Portuguese people were banned from entering many local places, such as bars, restaurants and nightclubs. Rarely would you see them turned away at the door, because they knew the rules and wouldn't bother with the humiliation of it.

They deserve far more respect for putting-up with Jersey and British people's attitudes, than the trivial renaming of a street.

Anonymous said...
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Anonymous said...

Thats rich coming from someone who voted in favour of giving 16 year olds the right to vote. You Crowcroft are only the Guardian of St. Helier you are not the owner so stop kissing the immigrants butts and leave the street namesw alone.I know you won,t have the balls to let this one get on the screen

Manfred von Richthofen said...

Sad history...

Sad People...

Portugal and UK are in CE? Right?

If many and many people come from UK, i live now in my Madeira Island, if have "THE SAME " ????

But, the people live in Madeira Island are pacific and friend of the people of all world!

Only in Jersey!

PS - I send this SAD history to BBC NEWS and CNN

Madeira Island

Manfred von Richthofen said...


For me in Madeira Island, is important to take a decision about the English people live in Madeira.

The SAME Treatment ?!

This comments on this site is NAZI thing´s!!!!

In Madeira Island

Anonymous said...

i knew you wouldn,t publish my comment your nothing but a nazi dictator

Daren said...

Simple question?

If God,Jehovah, Mohammad, Buddha or any other deity didn't want any of us to be gay straight, bi etc. black, white yellow or any other color, why did he/she make us this way?

Ashburton said...

Sorry, M. le Connetable, but renaming James Street - not the most salubrious or savoury street in the parish - was a strategic error.

Now that the parish has set a precedent for naming thoroughfares after ethnic groups, may we expect to see an "Avenue Pologne", or a "Boulevarde des Ecosses"?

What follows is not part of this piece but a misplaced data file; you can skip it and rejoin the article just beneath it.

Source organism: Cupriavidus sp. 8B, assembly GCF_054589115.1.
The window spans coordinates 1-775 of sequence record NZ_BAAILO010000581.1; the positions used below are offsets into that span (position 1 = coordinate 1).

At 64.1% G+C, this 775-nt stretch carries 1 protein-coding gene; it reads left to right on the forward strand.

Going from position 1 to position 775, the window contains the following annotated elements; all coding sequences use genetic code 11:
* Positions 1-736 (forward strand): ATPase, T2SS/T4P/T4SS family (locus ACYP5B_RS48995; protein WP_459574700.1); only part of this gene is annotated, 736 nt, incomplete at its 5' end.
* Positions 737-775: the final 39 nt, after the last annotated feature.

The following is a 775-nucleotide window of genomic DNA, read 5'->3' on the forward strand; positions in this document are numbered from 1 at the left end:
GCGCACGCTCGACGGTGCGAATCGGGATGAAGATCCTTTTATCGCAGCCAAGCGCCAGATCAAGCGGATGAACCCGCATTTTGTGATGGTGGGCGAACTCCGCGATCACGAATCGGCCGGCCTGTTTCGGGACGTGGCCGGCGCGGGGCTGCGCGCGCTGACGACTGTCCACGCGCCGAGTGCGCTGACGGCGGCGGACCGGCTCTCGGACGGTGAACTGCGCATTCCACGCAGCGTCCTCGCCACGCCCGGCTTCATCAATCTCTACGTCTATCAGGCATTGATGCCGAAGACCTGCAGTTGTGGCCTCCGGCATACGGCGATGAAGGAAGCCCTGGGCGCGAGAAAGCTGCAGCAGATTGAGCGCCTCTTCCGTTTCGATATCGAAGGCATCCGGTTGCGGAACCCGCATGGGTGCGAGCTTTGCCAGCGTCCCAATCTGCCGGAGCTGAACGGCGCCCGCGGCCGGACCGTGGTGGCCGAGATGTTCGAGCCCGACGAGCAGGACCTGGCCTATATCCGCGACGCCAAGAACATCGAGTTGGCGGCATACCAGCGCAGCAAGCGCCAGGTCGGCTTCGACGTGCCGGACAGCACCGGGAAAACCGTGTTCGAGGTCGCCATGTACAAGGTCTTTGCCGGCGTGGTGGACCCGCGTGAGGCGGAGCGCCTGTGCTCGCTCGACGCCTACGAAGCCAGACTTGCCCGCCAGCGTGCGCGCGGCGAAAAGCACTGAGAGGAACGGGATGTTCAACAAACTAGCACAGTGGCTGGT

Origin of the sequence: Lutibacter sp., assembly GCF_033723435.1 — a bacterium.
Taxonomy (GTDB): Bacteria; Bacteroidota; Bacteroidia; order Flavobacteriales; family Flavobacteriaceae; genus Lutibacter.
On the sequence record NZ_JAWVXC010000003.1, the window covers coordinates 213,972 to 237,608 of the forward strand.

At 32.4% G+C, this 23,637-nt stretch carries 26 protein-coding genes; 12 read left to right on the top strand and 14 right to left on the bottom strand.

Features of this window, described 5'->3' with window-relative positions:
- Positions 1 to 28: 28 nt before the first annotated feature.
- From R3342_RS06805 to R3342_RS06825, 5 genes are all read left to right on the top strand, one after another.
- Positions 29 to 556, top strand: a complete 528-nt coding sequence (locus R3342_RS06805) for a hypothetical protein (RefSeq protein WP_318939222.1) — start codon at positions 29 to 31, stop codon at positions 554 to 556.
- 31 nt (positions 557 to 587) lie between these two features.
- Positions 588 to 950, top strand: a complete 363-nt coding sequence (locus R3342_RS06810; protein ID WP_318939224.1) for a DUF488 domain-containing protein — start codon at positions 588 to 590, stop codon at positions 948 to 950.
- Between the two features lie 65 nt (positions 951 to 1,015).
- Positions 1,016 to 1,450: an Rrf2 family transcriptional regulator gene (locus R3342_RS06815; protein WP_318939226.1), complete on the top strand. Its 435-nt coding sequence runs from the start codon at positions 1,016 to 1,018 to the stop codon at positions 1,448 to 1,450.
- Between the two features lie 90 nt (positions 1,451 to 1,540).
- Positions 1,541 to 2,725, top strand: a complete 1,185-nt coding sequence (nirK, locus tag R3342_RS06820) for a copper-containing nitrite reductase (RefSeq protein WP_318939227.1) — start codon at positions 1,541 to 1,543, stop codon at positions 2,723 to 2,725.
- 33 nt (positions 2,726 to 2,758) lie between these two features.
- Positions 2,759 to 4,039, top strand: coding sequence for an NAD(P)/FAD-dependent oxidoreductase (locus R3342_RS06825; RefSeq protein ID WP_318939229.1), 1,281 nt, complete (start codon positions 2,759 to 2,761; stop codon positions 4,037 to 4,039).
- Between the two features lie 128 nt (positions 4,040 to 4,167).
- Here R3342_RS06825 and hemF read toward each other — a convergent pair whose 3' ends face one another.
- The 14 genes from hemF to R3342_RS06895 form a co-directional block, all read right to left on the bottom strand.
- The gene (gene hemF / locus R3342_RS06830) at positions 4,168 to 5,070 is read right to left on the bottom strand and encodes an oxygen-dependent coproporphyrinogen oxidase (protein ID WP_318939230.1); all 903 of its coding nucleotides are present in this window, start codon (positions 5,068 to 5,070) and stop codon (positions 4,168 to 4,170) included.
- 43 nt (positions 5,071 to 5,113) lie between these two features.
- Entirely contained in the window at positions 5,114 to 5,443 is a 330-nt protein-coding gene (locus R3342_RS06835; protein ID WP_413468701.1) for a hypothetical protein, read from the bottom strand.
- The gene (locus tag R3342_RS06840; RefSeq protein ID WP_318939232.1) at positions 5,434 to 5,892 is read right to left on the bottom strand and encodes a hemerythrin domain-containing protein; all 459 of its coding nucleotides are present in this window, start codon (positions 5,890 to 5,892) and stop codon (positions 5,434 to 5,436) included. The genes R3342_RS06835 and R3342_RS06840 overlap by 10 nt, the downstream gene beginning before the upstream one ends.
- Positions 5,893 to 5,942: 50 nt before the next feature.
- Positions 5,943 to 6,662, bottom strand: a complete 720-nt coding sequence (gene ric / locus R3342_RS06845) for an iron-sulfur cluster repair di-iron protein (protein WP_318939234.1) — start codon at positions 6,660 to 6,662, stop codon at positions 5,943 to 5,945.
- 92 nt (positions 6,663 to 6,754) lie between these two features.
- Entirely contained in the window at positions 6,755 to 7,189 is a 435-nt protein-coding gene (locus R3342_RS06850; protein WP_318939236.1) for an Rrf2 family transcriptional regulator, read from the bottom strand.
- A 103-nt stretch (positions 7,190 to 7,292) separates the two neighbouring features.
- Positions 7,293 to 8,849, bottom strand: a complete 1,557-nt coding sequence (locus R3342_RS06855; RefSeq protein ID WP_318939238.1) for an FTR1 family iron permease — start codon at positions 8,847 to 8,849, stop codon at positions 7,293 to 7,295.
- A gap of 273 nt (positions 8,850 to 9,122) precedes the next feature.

If we are to rename streets in St Helier, events and people in Island history should be commemorated.

This is NOT racism, but rather common sense.

Leah Holmes said...

It would of course be helpful to know why the man considered the comments to be disguising the people's 'true motivation'. Racism (actually this issue could only be about xenophobia), like many such attitudes is often perceived where it isn't. That aside, it does seem that some particularly racist comments were made at the meeting, although it could well be fewer than this article would imply.

Of course racism does occur (it is perpetuated by both Jersey-born AND immigrants of whatever nationality, probably in equal measure), but NO-one should guess others 'true motivation' if it is not stated. It is always best to ask for clarification. This is true in many areas of life when you think someone is against you, get clarification before assuming, or you are equally guilty of a 'crime'.

Many people are genuinely upset at other nationalities not receiving a similar honour and no reason has ever been given for this. Others are just against change, period! Some are against being lied to (i.e. the two reasons stated would have meant Bad Wurzach or somewhere like Italy receive such an honour first). Some simply do not like the Jersey residents (Madeiran included) being used for political gain.

Nature would have it that such a meeting is likely only to be attended by those who have extreme opinion (for OR against), since most of us are busy individuals. As such, the small turn out should mean that the majority of the island were not particularly bothered, this is a positive thing, coverage of which could have bettered Jersey's relationship with Madeira, but instead the Madeiran AND Jersey press have decided to highlight racism and bring the island down in the eyes of the world! The press (of course) neglecting to mention that some of the Madeirans in Jersey are also guilty of racism.